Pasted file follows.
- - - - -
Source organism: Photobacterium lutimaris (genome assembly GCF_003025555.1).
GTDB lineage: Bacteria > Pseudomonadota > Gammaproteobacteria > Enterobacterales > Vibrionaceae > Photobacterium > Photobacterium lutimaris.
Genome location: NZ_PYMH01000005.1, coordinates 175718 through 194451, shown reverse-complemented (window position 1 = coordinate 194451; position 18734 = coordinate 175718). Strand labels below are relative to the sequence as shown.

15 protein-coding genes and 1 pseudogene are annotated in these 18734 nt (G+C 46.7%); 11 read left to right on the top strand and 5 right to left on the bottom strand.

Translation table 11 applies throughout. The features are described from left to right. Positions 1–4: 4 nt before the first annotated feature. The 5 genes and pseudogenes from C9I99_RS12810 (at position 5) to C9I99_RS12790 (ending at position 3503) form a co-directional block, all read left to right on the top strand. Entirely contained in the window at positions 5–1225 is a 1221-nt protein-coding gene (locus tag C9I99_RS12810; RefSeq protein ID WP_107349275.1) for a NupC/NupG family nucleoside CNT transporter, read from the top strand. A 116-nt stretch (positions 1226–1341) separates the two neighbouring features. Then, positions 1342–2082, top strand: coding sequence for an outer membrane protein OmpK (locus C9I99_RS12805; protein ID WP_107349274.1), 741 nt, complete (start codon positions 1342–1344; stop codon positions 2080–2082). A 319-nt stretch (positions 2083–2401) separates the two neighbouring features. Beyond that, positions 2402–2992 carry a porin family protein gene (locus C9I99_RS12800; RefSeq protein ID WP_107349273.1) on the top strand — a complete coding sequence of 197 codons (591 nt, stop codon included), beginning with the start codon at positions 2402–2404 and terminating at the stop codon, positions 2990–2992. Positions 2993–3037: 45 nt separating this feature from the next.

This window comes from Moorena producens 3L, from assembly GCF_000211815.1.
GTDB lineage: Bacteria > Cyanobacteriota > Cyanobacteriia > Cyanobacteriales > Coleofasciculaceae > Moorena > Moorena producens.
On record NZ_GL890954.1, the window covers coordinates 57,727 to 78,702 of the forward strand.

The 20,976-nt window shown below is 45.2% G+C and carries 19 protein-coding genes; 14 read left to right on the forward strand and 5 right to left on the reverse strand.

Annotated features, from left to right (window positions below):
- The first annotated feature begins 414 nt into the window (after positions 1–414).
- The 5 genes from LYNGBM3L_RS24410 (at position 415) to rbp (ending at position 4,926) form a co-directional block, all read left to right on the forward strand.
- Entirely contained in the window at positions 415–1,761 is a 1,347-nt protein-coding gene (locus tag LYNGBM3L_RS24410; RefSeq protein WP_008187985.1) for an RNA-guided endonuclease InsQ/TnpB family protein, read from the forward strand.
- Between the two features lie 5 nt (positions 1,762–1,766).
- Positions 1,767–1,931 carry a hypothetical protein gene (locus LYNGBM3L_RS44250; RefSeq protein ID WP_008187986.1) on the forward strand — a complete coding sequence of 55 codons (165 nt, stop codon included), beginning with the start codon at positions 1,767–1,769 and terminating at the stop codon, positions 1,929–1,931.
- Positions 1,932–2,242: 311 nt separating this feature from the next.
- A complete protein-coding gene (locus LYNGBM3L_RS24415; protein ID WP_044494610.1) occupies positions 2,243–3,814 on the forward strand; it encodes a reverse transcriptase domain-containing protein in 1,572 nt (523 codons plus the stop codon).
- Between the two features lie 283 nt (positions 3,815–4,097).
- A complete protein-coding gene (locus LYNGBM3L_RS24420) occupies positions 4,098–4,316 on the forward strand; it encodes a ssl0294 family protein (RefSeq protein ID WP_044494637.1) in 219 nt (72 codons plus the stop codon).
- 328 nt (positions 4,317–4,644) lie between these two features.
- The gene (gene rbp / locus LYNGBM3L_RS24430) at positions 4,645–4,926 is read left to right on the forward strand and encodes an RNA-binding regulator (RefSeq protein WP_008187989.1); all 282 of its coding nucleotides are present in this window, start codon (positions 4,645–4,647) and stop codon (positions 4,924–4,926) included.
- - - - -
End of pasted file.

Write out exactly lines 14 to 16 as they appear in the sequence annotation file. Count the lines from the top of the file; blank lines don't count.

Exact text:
- Between the two features lie 5 nt (positions 1,762–1,766).
- Positions 1,767–1,931 carry a hypothetical protein gene (locus LYNGBM3L_RS44250; RefSeq protein ID WP_008187986.1) on the forward strand — a complete coding sequence of 55 codons (165 nt, stop codon included), beginning with the start codon at positions 1,767–1,769 and terminating at the stop codon, positions 1,929–1,931.
- Positions 1,932–2,242: 311 nt separating this feature from the next.